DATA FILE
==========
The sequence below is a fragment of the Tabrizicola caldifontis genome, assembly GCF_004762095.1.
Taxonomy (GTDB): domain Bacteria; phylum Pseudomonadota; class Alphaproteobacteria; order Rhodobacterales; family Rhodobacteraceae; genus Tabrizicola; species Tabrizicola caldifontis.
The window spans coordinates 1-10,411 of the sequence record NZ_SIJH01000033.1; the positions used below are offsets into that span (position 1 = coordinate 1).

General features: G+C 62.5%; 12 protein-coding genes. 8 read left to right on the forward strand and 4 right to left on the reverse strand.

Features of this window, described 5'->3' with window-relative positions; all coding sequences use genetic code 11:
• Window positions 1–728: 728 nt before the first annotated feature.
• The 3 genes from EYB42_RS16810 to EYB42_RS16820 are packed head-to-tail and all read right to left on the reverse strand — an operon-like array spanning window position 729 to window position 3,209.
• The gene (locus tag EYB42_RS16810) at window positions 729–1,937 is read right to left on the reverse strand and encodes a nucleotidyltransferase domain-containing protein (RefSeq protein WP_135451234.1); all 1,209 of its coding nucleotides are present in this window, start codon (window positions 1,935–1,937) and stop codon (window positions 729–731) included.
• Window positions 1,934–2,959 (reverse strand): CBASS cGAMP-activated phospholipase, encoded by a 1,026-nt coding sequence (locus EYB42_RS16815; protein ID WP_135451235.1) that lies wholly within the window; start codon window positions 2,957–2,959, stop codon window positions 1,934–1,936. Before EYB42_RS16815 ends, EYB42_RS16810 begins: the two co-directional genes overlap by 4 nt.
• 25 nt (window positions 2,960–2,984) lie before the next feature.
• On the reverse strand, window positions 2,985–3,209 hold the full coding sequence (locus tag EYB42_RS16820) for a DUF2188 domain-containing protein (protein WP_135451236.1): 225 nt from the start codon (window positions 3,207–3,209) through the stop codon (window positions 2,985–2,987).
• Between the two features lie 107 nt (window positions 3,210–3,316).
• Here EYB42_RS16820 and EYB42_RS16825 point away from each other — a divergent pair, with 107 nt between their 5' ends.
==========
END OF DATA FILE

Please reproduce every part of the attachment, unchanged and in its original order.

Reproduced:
The sequence below is a fragment of the Tabrizicola caldifontis genome, assembly GCF_004762095.1.
Taxonomy (GTDB): domain Bacteria; phylum Pseudomonadota; class Alphaproteobacteria; order Rhodobacterales; family Rhodobacteraceae; genus Tabrizicola; species Tabrizicola caldifontis.
The window spans coordinates 1-10,411 of the sequence record NZ_SIJH01000033.1; the positions used below are offsets into that span (position 1 = coordinate 1).

General features: G+C 62.5%; 12 protein-coding genes. 8 read left to right on the forward strand and 4 right to left on the reverse strand.

Features of this window, described 5'->3' with window-relative positions; all coding sequences use genetic code 11:
• Window positions 1–728: 728 nt before the first annotated feature.
• The 3 genes from EYB42_RS16810 to EYB42_RS16820 are packed head-to-tail and all read right to left on the reverse strand — an operon-like array spanning window position 729 to window position 3,209.
• The gene (locus tag EYB42_RS16810) at window positions 729–1,937 is read right to left on the reverse strand and encodes a nucleotidyltransferase domain-containing protein (RefSeq protein WP_135451234.1); all 1,209 of its coding nucleotides are present in this window, start codon (window positions 1,935–1,937) and stop codon (window positions 729–731) included.
• Window positions 1,934–2,959 (reverse strand): CBASS cGAMP-activated phospholipase, encoded by a 1,026-nt coding sequence (locus EYB42_RS16815; protein ID WP_135451235.1) that lies wholly within the window; start codon window positions 2,957–2,959, stop codon window positions 1,934–1,936. Before EYB42_RS16815 ends, EYB42_RS16810 begins: the two co-directional genes overlap by 4 nt.
• 25 nt (window positions 2,960–2,984) lie before the next feature.
• On the reverse strand, window positions 2,985–3,209 hold the full coding sequence (locus tag EYB42_RS16820) for a DUF2188 domain-containing protein (protein WP_135451236.1): 225 nt from the start codon (window positions 3,207–3,209) through the stop codon (window positions 2,985–2,987).
• Between the two features lie 107 nt (window positions 3,210–3,316).
• Here EYB42_RS16820 and EYB42_RS16825 point away from each other — a divergent pair, with 107 nt between their 5' ends.